Neural responses of the cat carotid and aortic bodies to hypercapnia and hypoxia

Robert S Fitzgerald, G. A. Dehghani

Research output: Contribution to journalArticle

Abstract

The response (imp.s-1) of single- or few-fiber preparations from the carotid body (10 experiments) and the aortic body (5 experiments) to various levels of hypercapnia on different backgrounds of hypoxia were analyzed by two statistical techniques - analysis of variance and the Duncan's new multiple-range test. These analyses showed an initial statistically significant increase in the slope of the response to increasing arterial pressure of CO2 (PaCO2) as PaO2 fell. But the slope of the response to carbon dioxide later showed a clear tendency to become less; i.e., no significant increase in imp.s-1 when a PaCO2 rose (substantially) with normoxic (carotid body) and hypoxic (carotid and aortic bodies) backgrounds. The response of the aortic body to hypercapnia showed no statistically significant increase if the background was hyperoxia or normoxia. The characteristic of the chemoreceptor to become saturated in its response to carbon dioxide while still retaining its ability to respond to hypoxia suggests the possibility that at least some of the mechanisms involved in the chemoreception of hypoxia differ from those involved in the chemoreception of hypercapnia.

Original languageEnglish (US)
Pages (from-to)596-601
Number of pages6
JournalJournal of Applied Physiology Respiratory Environmental and Exercise Physiology
Volume52
Issue number3
StatePublished - 1982

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Aortic Bodies
Carotid Body
Hypercapnia
Cats
Carbon Dioxide
Hyperoxia
Analysis of Variance
Arterial Pressure
Hypoxia

ASJC Scopus subject areas

  • Endocrinology
  • Physiology

Cite this

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abstract = "The response (imp.s-1) of single- or few-fiber preparations from the carotid body (10 experiments) and the aortic body (5 experiments) to various levels of hypercapnia on different backgrounds of hypoxia were analyzed by two statistical techniques - analysis of variance and the Duncan's new multiple-range test. These analyses showed an initial statistically significant increase in the slope of the response to increasing arterial pressure of CO2 (PaCO2) as PaO2 fell. But the slope of the response to carbon dioxide later showed a clear tendency to become less; i.e., no significant increase in imp.s-1 when a PaCO2 rose (substantially) with normoxic (carotid body) and hypoxic (carotid and aortic bodies) backgrounds. The response of the aortic body to hypercapnia showed no statistically significant increase if the background was hyperoxia or normoxia. The characteristic of the chemoreceptor to become saturated in its response to carbon dioxide while still retaining its ability to respond to hypoxia suggests the possibility that at least some of the mechanisms involved in the chemoreception of hypoxia differ from those involved in the chemoreception of hypercapnia.",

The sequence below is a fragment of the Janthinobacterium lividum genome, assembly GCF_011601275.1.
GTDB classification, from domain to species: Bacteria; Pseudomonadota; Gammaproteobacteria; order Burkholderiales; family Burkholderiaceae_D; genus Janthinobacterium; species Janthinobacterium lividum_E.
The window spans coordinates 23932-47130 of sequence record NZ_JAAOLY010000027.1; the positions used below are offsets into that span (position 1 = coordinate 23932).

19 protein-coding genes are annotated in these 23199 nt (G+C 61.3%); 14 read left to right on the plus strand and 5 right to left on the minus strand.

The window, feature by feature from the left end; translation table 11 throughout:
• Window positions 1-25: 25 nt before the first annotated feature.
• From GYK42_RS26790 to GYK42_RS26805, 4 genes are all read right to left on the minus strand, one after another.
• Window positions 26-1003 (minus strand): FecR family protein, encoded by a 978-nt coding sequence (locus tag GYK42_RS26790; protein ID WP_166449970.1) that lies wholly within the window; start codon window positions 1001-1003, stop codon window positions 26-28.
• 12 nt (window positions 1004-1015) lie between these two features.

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AU - Dehghani, G. A.

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